As the mercury rises, research shows we tend to spend a bit more carelessly
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Not to throw shade, but when there are no clouds in the sky, consumers may want to be more wary of their wallets: Extreme sunlight could be setting us up to spend more than we normally would.
“Somehow we tend to become more upbeat or the mood is brighter and we tend to buy things we wouldn’t have bought, like better perfume or a better jacket,” says Sumit Agarwal, a professor of finance at Georgetown University and one of the study’s authors. “We spend a little bit more, and we don’t shop around.”
The effect can be countered if people are reminded not to overvalue goods during extreme sunlight. Businesses also could learn from the research, Agarwal says, and adjust prices during especially sunny stretches.
Some are affected more than others
For the study, researchers looked at eight months of anonymized credit card data provided by an unnamed U.S. bank covering the transactions of 52,371 U.S. consumers. They then matched weather data from the National Climate Data Center to the transactions.
Here’s what researchers found:
- More spending: Above average sunshine leads to a nearly “1 percent increase in daily total credit card spending,” when controlling for other weather conditions, including rain, wind and temperature.
- More expensive items: Consumers don’t buy more things; they buy more expensive things, although shoppers tend to be “fairly rational on the big-ticket items,” Agarwal says. In other words, we buy fancier shoes when the sun’s out, not necessarily fancier cars.
- Young adults are immune: The sunshine effect doesn’t appear to impact the spending habits of young adults.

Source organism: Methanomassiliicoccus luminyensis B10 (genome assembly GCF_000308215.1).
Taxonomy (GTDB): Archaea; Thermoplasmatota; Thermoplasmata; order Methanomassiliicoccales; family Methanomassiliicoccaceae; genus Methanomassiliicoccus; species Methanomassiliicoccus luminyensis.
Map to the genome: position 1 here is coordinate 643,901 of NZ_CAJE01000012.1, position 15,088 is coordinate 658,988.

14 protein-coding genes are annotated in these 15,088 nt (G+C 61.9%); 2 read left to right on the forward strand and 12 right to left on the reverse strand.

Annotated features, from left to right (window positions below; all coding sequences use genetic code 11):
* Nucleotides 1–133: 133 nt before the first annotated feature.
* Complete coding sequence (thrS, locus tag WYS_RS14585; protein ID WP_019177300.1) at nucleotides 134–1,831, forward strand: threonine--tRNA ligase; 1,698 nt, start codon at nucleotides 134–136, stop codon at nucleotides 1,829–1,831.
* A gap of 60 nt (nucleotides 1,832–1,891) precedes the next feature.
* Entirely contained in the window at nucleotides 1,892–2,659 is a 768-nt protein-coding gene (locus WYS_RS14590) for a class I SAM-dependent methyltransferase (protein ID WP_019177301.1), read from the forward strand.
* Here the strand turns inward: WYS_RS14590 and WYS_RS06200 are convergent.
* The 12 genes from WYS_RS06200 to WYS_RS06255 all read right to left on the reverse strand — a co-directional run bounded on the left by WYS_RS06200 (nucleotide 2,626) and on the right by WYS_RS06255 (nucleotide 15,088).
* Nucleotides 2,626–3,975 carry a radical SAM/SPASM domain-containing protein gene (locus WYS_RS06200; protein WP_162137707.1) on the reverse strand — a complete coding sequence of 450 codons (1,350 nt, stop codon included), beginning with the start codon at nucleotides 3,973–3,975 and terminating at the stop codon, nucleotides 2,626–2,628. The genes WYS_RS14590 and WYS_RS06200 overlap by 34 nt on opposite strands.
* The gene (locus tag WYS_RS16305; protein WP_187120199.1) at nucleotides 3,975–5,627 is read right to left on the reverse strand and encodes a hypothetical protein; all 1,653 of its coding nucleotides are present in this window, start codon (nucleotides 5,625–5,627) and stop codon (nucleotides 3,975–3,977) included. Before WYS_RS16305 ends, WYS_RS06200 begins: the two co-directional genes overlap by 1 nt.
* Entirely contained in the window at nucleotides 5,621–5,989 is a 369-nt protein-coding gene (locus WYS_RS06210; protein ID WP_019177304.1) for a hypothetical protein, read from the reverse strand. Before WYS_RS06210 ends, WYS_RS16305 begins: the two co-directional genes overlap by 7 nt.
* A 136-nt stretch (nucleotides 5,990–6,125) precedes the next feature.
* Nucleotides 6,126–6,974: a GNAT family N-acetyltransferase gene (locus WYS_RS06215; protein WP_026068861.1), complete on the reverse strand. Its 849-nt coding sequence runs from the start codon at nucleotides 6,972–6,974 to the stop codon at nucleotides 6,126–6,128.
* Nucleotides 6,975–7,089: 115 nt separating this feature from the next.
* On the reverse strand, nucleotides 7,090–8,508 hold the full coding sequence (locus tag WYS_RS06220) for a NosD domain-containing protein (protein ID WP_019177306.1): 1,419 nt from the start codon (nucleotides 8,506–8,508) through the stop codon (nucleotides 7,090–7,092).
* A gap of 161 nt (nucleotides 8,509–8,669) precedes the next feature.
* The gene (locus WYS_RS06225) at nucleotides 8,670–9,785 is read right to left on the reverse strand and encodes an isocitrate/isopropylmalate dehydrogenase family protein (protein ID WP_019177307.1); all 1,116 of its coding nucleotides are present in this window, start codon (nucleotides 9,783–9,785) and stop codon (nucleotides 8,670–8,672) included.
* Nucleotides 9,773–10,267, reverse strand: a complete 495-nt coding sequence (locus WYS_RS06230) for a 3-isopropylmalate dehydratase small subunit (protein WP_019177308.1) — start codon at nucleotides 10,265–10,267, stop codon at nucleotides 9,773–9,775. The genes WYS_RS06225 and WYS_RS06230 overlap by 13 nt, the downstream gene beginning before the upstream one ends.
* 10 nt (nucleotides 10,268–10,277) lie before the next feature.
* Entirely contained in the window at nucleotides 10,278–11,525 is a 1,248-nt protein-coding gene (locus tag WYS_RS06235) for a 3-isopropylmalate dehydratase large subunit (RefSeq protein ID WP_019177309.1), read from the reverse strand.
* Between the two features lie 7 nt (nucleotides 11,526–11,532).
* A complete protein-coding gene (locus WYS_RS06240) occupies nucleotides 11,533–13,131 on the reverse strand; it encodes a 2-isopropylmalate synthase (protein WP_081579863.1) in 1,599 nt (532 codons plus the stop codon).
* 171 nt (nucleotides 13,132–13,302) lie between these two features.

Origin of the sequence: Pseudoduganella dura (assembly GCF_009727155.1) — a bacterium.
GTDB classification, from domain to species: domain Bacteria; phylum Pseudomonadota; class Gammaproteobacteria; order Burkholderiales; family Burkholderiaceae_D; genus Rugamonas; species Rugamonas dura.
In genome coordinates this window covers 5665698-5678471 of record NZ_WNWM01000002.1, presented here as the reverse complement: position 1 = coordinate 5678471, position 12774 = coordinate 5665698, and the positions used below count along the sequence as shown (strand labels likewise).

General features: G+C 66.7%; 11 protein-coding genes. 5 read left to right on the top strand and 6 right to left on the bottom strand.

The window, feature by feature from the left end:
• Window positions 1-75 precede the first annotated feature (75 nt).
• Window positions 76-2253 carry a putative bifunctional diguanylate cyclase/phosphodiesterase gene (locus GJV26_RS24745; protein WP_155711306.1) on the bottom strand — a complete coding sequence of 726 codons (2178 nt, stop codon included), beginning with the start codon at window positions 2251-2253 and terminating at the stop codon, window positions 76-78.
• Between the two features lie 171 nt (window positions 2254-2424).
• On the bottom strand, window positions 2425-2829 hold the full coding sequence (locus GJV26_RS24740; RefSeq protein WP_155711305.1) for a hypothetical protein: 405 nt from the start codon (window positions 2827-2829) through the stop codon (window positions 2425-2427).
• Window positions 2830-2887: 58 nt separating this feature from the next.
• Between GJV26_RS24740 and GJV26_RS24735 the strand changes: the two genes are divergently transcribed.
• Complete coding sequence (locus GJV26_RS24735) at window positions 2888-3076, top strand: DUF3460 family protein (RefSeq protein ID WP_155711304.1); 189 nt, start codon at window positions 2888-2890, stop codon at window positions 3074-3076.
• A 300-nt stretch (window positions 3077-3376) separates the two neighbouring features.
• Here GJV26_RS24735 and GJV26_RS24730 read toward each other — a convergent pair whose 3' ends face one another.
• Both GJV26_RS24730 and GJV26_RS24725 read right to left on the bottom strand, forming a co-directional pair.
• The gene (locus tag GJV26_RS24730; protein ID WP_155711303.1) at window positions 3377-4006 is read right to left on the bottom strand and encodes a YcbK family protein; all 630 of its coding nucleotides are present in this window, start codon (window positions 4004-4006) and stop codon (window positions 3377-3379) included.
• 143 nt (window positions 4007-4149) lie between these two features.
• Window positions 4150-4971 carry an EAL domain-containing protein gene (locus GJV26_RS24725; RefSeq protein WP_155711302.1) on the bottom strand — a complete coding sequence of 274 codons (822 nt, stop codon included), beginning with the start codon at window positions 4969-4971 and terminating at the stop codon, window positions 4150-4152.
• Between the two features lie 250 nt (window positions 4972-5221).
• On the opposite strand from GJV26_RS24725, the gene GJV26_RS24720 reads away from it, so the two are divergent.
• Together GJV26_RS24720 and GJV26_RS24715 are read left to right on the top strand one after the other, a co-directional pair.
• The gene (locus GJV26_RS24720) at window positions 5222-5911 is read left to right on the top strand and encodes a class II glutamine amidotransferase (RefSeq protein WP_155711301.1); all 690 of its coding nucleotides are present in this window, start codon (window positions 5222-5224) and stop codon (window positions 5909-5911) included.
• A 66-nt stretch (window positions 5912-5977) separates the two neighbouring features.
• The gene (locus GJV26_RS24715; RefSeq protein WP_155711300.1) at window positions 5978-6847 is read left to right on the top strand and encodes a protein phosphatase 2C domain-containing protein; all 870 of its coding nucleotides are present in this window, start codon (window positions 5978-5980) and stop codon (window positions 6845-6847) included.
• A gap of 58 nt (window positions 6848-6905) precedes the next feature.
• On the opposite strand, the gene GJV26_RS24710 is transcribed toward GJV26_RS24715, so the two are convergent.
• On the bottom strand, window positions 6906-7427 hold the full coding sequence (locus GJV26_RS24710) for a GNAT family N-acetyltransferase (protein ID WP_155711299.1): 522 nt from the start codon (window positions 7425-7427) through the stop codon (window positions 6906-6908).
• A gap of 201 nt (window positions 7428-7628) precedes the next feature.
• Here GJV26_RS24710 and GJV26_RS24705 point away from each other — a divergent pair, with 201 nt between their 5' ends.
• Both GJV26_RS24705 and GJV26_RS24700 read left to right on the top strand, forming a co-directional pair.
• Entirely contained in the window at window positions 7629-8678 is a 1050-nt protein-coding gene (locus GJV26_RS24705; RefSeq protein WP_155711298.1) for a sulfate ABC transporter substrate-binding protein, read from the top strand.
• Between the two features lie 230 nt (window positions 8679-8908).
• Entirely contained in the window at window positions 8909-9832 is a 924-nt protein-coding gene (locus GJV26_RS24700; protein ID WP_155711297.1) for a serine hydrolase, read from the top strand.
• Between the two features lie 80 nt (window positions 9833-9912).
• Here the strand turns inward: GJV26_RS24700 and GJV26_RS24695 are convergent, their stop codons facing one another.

- Some people are more susceptible: The spending spike is more pronounced in consumers with higher incomes, women, people who are married and among consumers who live in the southern U.S. or places with fewer sunny days than average.
The sunshine effect is meaningful, Agarwal says, but it’s not likely to cause people to really blow their budgets. The bigger picture, he says, is how weather in general impacts consumer spending – and how shifts in weather patterns can impact the economy as a whole.
“If we think about what is happening to global weather, we’ve seen big shifts over the last 10 years,” Agarwal says. “Extreme weather will affect consumption. That will have an effect on GDP.”
More than sunshine affects spending, prices
The sunshine effect study is only the latest to suggest that temperature and weather impacts what we buy and how much we spend.
Previous research has shown, for example, that car dealerships sell 5.4 percent more convertible automobiles on days when the temperature is 20 degrees higher than normal, that houses with swimming pools fetch an average selling price 0.2 percentage points higher than expected during the summer months and 0.16 percentage points lower during the winter and that a big winter storm can significantly trim consumer spending.